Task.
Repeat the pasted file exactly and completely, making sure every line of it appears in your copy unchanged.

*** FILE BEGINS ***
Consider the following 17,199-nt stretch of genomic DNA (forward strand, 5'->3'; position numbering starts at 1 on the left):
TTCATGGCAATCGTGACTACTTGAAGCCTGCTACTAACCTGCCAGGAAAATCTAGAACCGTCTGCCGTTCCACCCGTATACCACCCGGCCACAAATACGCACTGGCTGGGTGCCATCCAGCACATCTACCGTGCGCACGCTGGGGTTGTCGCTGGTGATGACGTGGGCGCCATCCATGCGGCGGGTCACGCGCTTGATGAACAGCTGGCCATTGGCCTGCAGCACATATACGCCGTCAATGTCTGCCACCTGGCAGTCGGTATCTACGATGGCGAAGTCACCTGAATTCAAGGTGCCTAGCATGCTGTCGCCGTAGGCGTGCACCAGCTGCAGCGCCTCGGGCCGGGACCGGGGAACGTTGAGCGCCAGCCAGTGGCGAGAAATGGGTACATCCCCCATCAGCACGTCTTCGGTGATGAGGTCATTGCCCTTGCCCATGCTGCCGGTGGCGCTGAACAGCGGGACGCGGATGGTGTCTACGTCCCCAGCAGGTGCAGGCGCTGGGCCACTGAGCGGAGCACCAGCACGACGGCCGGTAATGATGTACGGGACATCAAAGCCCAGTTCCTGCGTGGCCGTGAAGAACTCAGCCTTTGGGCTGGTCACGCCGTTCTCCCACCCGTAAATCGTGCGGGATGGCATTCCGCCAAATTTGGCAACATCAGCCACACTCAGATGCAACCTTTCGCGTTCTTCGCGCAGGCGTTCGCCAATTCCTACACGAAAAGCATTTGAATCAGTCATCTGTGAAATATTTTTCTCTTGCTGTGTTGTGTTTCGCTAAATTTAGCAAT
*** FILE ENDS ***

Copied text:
Consider the following 17,199-nt stretch of genomic DNA (forward strand, 5'->3'; position numbering starts at 1 on the left):
TTCATGGCAATCGTGACTACTTGAAGCCTGCTACTAACCTGCCAGGAAAATCTAGAACCGTCTGCCGTTCCACCCGTATACCACCCGGCCACAAATACGCACTGGCTGGGTGCCATCCAGCACATCTACCGTGCGCACGCTGGGGTTGTCGCTGGTGATGACGTGGGCGCCATCCATGCGGCGGGTCACGCGCTTGATGAACAGCTGGCCATTGGCCTGCAGCACATATACGCCGTCAATGTCTGCCACCTGGCAGTCGGTATCTACGATGGCGAAGTCACCTGAATTCAAGGTGCCTAGCATGCTGTCGCCGTAGGCGTGCACCAGCTGCAGCGCCTCGGGCCGGGACCGGGGAACGTTGAGCGCCAGCCAGTGGCGAGAAATGGGTACATCCCCCATCAGCACGTCTTCGGTGATGAGGTCATTGCCCTTGCCCATGCTGCCGGTGGCGCTGAACAGCGGGACGCGGATGGTGTCTACGTCCCCAGCAGGTGCAGGCGCTGGGCCACTGAGCGGAGCACCAGCACGACGGCCGGTAATGATGTACGGGACATCAAAGCCCAGTTCCTGCGTGGCCGTGAAGAACTCAGCCTTTGGGCTGGTCACGCCGTTCTCCCACCCGTAAATCGTGCGGGATGGCATTCCGCCAAATTTGGCAACATCAGCCACACTCAGATGCAACCTTTCGCGTTCTTCGCGCAGGCGTTCGCCAATTCCTACACGAAAAGCATTTGAATCAGTCATCTGTGAAATATTTTTCTCTTGCTGTGTTGTGTTTCGCTAAATTTAGCAAT